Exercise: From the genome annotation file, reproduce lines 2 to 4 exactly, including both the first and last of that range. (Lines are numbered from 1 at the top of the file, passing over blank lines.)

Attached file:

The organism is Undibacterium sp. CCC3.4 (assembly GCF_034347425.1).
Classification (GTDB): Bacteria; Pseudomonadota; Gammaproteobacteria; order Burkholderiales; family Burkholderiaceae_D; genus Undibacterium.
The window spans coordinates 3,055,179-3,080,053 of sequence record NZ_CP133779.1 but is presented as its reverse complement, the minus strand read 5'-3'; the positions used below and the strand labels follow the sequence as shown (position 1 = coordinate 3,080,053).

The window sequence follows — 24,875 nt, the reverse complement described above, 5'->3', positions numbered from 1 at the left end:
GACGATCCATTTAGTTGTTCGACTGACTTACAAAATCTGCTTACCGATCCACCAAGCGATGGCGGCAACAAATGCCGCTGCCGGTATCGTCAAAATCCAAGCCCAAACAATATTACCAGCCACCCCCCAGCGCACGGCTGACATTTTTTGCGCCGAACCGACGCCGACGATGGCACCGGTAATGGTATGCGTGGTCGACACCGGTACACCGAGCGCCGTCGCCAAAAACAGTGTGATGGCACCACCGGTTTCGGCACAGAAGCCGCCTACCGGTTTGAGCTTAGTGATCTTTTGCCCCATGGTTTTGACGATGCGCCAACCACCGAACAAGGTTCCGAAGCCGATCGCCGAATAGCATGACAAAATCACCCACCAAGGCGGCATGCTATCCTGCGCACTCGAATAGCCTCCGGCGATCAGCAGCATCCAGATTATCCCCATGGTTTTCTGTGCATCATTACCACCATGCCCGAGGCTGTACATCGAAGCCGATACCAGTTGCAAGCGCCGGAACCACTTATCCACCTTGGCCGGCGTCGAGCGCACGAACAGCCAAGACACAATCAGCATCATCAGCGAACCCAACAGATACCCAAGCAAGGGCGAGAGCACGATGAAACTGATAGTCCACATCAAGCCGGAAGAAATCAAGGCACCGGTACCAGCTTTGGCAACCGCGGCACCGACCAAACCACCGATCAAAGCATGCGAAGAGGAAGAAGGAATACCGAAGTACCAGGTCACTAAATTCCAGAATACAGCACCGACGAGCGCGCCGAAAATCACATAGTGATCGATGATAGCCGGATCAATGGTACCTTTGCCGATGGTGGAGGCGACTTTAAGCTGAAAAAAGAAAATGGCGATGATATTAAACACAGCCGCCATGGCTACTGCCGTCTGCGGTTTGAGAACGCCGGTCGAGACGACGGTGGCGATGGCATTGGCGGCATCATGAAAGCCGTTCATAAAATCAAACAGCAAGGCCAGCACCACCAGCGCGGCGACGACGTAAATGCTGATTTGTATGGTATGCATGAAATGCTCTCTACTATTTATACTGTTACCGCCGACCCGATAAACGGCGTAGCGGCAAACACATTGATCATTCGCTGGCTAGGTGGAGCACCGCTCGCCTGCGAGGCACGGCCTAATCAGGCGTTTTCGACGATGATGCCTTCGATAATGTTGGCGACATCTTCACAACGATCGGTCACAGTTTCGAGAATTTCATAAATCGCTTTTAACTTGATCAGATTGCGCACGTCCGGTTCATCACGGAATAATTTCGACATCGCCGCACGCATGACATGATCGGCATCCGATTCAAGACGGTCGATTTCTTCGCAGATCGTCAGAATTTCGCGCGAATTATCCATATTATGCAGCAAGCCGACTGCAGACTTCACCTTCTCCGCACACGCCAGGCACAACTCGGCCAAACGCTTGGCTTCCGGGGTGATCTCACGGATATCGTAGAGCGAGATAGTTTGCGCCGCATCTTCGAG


Classification (GTDB): Bacteria; Pseudomonadota; Gammaproteobacteria; order Burkholderiales; family Burkholderiaceae_D; genus Undibacterium.
The window spans coordinates 3,055,179-3,080,053 of sequence record NZ_CP133779.1 but is presented as its reverse complement, the minus strand read 5'-3'; the positions used below and the strand labels follow the sequence as shown (position 1 = coordinate 3,080,053).

The window sequence follows — 24,875 nt, the reverse complement described above, 5'->3', positions numbered from 1 at the left end: